Characteristic of all of Jane Austen's work, Mr. Collins' proposal to Elizabeth is full of witty irony. The first instance of irony is that Mr. Collins mistakes Elizabeth's unwillingness to be left alone with Mr. Collins and her attempts to hide her embarrassment and humor at the situation through distracting herself with work as "modesty."
The second instance of irony is that his real reason for wanting to marry is that Lady Catherine de Bourgh advised him to. He states his first and second reasons for wanting to marry as that it is his duty as a clergyman and that it will increase his happiness, but the third reason concerning Lady Catherine he states that he should have mentioned earlier, insinuating that, really, it is his first reason.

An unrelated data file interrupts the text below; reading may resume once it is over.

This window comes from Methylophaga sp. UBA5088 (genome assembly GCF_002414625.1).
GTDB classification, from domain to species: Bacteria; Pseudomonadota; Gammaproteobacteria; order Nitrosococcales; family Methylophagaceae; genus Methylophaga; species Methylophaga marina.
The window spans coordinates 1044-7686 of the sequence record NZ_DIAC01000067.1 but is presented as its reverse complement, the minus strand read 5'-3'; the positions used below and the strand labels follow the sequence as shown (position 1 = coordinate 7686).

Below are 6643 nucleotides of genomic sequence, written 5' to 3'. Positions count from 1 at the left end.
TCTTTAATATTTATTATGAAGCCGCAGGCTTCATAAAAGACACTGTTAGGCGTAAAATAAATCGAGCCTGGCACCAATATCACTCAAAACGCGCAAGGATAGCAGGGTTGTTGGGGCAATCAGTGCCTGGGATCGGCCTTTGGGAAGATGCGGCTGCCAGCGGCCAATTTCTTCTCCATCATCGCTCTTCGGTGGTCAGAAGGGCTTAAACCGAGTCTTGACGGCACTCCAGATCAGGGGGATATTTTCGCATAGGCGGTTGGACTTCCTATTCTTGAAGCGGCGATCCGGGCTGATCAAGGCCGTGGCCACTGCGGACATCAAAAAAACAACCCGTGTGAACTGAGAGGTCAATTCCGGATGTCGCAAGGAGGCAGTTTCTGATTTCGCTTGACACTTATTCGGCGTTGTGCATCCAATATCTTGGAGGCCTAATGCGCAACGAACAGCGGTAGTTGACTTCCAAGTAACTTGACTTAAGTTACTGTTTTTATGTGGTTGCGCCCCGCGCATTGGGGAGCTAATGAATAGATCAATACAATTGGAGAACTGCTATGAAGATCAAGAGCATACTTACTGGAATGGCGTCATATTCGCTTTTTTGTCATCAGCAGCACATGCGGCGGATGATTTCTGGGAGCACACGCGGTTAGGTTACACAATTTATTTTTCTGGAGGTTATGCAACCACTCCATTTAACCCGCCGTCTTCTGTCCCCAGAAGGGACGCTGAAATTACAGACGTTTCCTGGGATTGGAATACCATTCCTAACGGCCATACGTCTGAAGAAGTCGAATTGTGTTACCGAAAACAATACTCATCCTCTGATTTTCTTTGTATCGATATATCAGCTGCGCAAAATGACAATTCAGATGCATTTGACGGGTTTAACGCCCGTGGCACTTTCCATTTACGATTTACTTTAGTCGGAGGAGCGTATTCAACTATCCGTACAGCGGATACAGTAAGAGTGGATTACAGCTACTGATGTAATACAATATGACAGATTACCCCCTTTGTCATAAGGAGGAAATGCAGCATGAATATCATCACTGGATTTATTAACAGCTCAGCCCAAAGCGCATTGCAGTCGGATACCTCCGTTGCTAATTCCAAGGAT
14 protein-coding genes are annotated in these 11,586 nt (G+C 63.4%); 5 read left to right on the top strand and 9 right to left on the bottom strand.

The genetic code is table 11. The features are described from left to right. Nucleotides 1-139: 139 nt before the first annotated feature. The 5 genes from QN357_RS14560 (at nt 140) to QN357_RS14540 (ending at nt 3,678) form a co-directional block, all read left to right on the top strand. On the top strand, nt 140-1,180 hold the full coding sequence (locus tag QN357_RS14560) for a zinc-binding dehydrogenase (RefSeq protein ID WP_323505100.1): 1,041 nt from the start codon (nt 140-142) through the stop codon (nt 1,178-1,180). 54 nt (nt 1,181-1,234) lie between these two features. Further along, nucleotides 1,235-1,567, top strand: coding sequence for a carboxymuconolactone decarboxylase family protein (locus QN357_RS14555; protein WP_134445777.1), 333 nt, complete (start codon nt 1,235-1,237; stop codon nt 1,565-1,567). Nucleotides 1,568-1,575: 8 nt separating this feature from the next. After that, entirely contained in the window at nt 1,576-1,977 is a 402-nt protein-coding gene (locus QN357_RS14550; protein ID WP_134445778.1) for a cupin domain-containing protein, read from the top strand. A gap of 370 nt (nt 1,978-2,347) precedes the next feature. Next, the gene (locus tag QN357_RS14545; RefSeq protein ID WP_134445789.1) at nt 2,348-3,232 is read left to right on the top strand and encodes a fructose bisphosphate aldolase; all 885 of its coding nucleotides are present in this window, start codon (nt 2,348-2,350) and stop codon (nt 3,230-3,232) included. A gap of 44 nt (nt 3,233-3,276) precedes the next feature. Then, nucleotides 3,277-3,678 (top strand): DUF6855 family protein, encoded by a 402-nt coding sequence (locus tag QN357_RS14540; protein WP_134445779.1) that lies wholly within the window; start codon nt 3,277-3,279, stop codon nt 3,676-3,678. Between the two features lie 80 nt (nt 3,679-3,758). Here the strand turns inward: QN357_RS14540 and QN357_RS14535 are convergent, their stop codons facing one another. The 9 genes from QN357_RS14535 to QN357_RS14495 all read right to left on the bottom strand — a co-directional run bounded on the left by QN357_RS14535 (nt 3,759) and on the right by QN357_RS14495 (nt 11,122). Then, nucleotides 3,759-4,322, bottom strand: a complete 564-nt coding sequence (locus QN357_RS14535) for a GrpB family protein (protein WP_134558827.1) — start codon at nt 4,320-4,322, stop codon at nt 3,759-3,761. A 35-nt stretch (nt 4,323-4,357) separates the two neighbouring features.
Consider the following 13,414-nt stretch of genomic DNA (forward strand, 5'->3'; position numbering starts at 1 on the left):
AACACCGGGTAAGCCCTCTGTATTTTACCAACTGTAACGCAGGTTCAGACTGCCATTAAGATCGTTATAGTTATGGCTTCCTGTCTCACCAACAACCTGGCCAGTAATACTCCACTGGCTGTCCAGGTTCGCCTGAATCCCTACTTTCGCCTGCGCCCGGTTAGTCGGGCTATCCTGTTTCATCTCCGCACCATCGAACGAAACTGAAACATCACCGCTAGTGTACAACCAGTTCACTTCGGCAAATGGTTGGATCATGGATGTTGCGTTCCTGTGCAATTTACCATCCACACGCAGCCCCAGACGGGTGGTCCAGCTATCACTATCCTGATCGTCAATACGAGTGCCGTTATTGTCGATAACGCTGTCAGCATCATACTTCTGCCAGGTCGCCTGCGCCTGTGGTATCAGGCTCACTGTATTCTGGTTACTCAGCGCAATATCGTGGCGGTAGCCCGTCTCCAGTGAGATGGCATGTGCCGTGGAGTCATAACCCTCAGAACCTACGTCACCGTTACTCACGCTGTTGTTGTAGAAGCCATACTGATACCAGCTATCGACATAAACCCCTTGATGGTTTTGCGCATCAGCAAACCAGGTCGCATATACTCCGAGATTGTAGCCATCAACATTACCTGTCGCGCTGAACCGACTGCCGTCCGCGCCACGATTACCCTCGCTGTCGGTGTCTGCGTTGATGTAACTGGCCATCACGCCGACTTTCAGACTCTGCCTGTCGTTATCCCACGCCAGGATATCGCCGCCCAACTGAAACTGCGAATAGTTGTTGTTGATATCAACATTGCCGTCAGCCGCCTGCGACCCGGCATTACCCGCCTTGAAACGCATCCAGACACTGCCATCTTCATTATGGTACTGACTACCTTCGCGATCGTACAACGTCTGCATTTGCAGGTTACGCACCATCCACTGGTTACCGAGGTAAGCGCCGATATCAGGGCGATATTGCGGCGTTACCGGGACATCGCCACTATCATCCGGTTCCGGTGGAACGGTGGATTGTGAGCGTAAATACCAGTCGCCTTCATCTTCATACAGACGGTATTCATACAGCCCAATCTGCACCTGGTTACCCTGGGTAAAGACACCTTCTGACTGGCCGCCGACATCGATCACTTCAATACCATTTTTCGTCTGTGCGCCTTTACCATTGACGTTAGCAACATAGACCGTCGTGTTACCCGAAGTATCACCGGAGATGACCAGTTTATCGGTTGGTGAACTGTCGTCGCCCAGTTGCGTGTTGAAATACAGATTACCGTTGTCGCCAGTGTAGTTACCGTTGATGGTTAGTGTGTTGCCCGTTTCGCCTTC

A third instance of irony is that he assumes that Lady Catherine will accept Elizabeth's "wit and vivacity," and moreover that Elizabeth will "temper" both these things with "the silence and respect" due to Lady Catherine's rank. This is a huge ironic assumption for Mr. Collins to make because of course we have never seen Elizabeth hold her tongue or "temper" her "wit and vivacity."
A final instance of irony is that Mr. Collins is quick to assume that Elizabeth's refusal is a way of her being modest and that all modest young ladies refuse at first the men they intend to accept. Mr. Collins ironically interprets Elizabeth's refusal speech as encouragement and says he hopes for a more positive answer when he asks her again.